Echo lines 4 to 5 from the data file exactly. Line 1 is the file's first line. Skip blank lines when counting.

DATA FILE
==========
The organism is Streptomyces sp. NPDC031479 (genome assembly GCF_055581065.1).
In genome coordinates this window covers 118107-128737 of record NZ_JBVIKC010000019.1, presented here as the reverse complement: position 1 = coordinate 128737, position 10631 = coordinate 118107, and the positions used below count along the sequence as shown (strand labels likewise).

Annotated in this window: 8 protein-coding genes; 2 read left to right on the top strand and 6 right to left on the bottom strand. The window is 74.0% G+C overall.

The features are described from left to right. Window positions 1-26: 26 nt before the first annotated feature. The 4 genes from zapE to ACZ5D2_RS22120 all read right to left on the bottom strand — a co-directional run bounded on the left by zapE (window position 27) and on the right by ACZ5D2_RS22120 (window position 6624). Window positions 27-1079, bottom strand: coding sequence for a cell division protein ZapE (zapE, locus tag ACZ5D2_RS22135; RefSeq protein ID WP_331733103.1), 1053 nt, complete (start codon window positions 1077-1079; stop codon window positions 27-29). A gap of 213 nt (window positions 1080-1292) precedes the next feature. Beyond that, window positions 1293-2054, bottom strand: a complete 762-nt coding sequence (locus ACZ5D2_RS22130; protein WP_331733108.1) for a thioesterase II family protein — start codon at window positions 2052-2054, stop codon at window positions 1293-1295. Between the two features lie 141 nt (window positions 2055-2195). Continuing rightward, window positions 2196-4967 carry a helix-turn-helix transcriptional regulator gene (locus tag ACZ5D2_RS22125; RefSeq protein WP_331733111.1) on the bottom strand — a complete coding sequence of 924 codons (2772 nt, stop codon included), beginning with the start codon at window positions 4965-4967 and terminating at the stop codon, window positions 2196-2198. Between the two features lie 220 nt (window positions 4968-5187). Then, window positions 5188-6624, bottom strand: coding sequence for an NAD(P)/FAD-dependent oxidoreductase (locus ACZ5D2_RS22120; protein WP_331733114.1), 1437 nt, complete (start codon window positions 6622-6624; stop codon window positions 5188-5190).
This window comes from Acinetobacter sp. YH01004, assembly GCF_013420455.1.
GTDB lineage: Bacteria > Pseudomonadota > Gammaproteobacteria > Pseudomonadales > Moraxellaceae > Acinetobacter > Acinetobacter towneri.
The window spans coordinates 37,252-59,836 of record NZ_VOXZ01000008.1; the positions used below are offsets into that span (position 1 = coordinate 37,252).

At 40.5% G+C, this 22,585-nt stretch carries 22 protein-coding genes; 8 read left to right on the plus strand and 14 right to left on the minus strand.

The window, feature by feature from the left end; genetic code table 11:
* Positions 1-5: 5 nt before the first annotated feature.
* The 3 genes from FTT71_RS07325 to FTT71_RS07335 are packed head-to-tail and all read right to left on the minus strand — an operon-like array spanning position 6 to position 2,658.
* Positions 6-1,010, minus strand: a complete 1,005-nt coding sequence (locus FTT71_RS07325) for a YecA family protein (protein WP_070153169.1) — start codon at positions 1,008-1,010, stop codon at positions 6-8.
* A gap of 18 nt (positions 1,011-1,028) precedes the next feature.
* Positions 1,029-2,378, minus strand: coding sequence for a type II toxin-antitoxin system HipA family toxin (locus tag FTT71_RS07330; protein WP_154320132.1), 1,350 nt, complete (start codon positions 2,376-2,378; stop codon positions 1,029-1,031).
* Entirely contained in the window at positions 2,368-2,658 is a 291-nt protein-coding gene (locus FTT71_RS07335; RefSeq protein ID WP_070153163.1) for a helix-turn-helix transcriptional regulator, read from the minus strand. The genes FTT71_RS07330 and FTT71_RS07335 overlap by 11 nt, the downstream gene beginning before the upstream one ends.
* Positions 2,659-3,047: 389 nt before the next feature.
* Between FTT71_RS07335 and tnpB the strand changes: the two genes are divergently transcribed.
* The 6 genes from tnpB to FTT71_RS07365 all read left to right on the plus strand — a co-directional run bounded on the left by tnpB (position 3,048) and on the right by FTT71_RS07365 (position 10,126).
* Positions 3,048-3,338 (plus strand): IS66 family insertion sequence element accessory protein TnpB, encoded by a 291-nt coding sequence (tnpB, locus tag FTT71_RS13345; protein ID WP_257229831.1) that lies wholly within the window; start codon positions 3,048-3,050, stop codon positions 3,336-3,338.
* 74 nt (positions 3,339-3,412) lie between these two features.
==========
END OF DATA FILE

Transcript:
The features are described from left to right. Window positions 1-26: 26 nt before the first annotated feature. The 4 genes from zapE to ACZ5D2_RS22120 all read right to left on the bottom strand — a co-directional run bounded on the left by zapE (window position 27) and on the right by ACZ5D2_RS22120 (window position 6624). Window positions 27-1079, bottom strand: coding sequence for a cell division protein ZapE (zapE, locus tag ACZ5D2_RS22135; RefSeq protein ID WP_331733103.1), 1053 nt, complete (start codon window positions 1077-1079; stop codon window positions 27-29). A gap of 213 nt (window positions 1080-1292) precedes the next feature. Beyond that, window positions 1293-2054, bottom strand: a complete 762-nt coding sequence (locus ACZ5D2_RS22130; protein WP_331733108.1) for a thioesterase II family protein — start codon at window positions 2052-2054, stop codon at window positions 1293-1295. Between the two features lie 141 nt (window positions 2055-2195). Continuing rightward, window positions 2196-4967 carry a helix-turn-helix transcriptional regulator gene (locus tag ACZ5D2_RS22125; RefSeq protein WP_331733111.1) on the bottom strand — a complete coding sequence of 924 codons (2772 nt, stop codon included), beginning with the start codon at window positions 4965-4967 and terminating at the stop codon, window positions 2196-2198. Between the two features lie 220 nt (window positions 4968-5187). Then, window positions 5188-6624, bottom strand: coding sequence for an NAD(P)/FAD-dependent oxidoreductase (locus ACZ5D2_RS22120; protein WP_331733114.1), 1437 nt, complete (start codon window positions 6622-6624; stop codon window positions 5188-5190).
This window comes from Acinetobacter sp. YH01004, assembly GCF_013420455.1.